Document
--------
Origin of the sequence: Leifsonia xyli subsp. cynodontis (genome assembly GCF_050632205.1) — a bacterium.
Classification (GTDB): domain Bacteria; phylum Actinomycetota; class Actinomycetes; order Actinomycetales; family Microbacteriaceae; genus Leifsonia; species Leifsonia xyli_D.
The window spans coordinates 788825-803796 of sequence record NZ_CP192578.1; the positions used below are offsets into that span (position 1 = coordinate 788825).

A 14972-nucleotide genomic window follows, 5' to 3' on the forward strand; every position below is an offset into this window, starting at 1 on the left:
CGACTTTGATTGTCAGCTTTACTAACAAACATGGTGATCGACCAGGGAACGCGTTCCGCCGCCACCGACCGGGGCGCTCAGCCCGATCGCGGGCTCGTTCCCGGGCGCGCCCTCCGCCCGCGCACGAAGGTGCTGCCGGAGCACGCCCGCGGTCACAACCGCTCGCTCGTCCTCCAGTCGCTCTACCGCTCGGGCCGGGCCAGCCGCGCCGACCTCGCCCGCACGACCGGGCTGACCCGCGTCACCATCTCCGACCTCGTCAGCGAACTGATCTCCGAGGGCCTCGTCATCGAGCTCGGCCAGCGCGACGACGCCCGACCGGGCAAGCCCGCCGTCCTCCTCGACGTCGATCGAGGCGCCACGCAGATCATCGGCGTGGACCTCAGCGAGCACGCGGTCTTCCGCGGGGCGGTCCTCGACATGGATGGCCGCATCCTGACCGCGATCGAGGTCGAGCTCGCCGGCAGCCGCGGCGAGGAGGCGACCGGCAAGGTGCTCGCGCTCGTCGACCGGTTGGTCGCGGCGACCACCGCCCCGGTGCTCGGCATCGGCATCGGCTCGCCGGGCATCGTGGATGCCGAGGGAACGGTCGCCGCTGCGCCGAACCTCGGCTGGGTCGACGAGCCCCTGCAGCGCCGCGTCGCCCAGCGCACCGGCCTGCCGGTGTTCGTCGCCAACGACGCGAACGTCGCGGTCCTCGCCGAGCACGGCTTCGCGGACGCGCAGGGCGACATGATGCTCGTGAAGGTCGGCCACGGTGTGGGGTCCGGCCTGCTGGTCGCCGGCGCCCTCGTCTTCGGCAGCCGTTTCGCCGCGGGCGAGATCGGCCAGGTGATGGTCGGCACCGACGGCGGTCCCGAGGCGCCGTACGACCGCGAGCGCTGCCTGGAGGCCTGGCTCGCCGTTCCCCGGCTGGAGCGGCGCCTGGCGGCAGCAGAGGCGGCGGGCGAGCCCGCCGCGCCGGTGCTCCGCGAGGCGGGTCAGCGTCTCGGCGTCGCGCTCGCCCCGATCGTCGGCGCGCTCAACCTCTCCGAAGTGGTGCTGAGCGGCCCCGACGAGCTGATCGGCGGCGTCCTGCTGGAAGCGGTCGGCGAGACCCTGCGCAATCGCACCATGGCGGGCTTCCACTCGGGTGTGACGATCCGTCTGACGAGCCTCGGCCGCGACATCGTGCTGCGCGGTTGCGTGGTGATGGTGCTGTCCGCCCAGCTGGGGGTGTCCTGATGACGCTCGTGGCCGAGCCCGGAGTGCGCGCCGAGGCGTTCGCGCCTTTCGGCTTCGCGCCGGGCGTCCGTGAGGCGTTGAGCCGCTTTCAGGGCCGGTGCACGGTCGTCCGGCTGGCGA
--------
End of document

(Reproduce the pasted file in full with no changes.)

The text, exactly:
Origin of the sequence: Leifsonia xyli subsp. cynodontis (genome assembly GCF_050632205.1) — a bacterium.
Classification (GTDB): domain Bacteria; phylum Actinomycetota; class Actinomycetes; order Actinomycetales; family Microbacteriaceae; genus Leifsonia; species Leifsonia xyli_D.
The window spans coordinates 788825-803796 of sequence record NZ_CP192578.1; the positions used below are offsets into that span (position 1 = coordinate 788825).

A 14972-nucleotide genomic window follows, 5' to 3' on the forward strand; every position below is an offset into this window, starting at 1 on the left:
CGACTTTGATTGTCAGCTTTACTAACAAACATGGTGATCGACCAGGGAACGCGTTCCGCCGCCACCGACCGGGGCGCTCAGCCCGATCGCGGGCTCGTTCCCGGGCGCGCCCTCCGCCCGCGCACGAAGGTGCTGCCGGAGCACGCCCGCGGTCACAACCGCTCGCTCGTCCTCCAGTCGCTCTACCGCTCGGGCCGGGCCAGCCGCGCCGACCTCGCCCGCACGACCGGGCTGACCCGCGTCACCATCTCCGACCTCGTCAGCGAACTGATCTCCGAGGGCCTCGTCATCGAGCTCGGCCAGCGCGACGACGCCCGACCGGGCAAGCCCGCCGTCCTCCTCGACGTCGATCGAGGCGCCACGCAGATCATCGGCGTGGACCTCAGCGAGCACGCGGTCTTCCGCGGGGCGGTCCTCGACATGGATGGCCGCATCCTGACCGCGATCGAGGTCGAGCTCGCCGGCAGCCGCGGCGAGGAGGCGACCGGCAAGGTGCTCGCGCTCGTCGACCGGTTGGTCGCGGCGACCACCGCCCCGGTGCTCGGCATCGGCATCGGCTCGCCGGGCATCGTGGATGCCGAGGGAACGGTCGCCGCTGCGCCGAACCTCGGCTGGGTCGACGAGCCCCTGCAGCGCCGCGTCGCCCAGCGCACCGGCCTGCCGGTGTTCGTCGCCAACGACGCGAACGTCGCGGTCCTCGCCGAGCACGGCTTCGCGGACGCGCAGGGCGACATGATGCTCGTGAAGGTCGGCCACGGTGTGGGGTCCGGCCTGCTGGTCGCCGGCGCCCTCGTCTTCGGCAGCCGTTTCGCCGCGGGCGAGATCGGCCAGGTGATGGTCGGCACCGACGGCGGTCCCGAGGCGCCGTACGACCGCGAGCGCTGCCTGGAGGCCTGGCTCGCCGTTCCCCGGCTGGAGCGGCGCCTGGCGGCAGCAGAGGCGGCGGGCGAGCCCGCCGCGCCGGTGCTCCGCGAGGCGGGTCAGCGTCTCGGCGTCGCGCTCGCCCCGATCGTCGGCGCGCTCAACCTCTCCGAAGTGGTGCTGAGCGGCCCCGACGAGCTGATCGGCGGCGTCCTGCTGGAAGCGGTCGGCGAGACCCTGCGCAATCGCACCATGGCGGGCTTCCACTCGGGTGTGACGATCCGTCTGACGAGCCTCGGCCGCGACATCGTGCTGCGCGGTTGCGTGGTGATGGTGCTGTCCGCCCAGCTGGGGGTGTCCTGATGACGCTCGTGGCCGAGCCCGGAGTGCGCGCCGAGGCGTTCGCGCCTTTCGGCTTCGCGCCGGGCGTCCGTGAGGCGTTGAGCCGCTTTCAGGGCCGGTGCACGGTCGTCCGGCTGGCGA